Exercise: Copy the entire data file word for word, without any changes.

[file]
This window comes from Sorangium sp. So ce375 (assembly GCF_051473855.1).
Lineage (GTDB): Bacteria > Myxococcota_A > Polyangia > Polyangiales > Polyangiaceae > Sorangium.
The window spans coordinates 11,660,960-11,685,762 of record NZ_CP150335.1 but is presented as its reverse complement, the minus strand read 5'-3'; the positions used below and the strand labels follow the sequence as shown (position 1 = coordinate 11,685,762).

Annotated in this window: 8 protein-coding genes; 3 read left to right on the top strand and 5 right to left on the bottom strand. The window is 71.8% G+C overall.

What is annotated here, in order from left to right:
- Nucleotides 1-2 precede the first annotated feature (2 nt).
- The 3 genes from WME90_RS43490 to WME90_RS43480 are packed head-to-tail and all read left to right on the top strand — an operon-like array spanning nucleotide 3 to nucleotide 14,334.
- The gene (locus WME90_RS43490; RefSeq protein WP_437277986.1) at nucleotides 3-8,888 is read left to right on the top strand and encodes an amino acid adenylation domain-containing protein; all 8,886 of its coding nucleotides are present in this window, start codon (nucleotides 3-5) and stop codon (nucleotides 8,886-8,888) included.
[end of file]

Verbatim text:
This window comes from Sorangium sp. So ce375 (assembly GCF_051473855.1).
Lineage (GTDB): Bacteria > Myxococcota_A > Polyangia > Polyangiales > Polyangiaceae > Sorangium.
The window spans coordinates 11,660,960-11,685,762 of record NZ_CP150335.1 but is presented as its reverse complement, the minus strand read 5'-3'; the positions used below and the strand labels follow the sequence as shown (position 1 = coordinate 11,685,762).

Annotated in this window: 8 protein-coding genes; 3 read left to right on the top strand and 5 right to left on the bottom strand. The window is 71.8% G+C overall.

What is annotated here, in order from left to right:
- Nucleotides 1-2 precede the first annotated feature (2 nt).
- The 3 genes from WME90_RS43490 to WME90_RS43480 are packed head-to-tail and all read left to right on the top strand — an operon-like array spanning nucleotide 3 to nucleotide 14,334.
- The gene (locus WME90_RS43490; RefSeq protein WP_437277986.1) at nucleotides 3-8,888 is read left to right on the top strand and encodes an amino acid adenylation domain-containing protein; all 8,886 of its coding nucleotides are present in this window, start codon (nucleotides 3-5) and stop codon (nucleotides 8,886-8,888) included.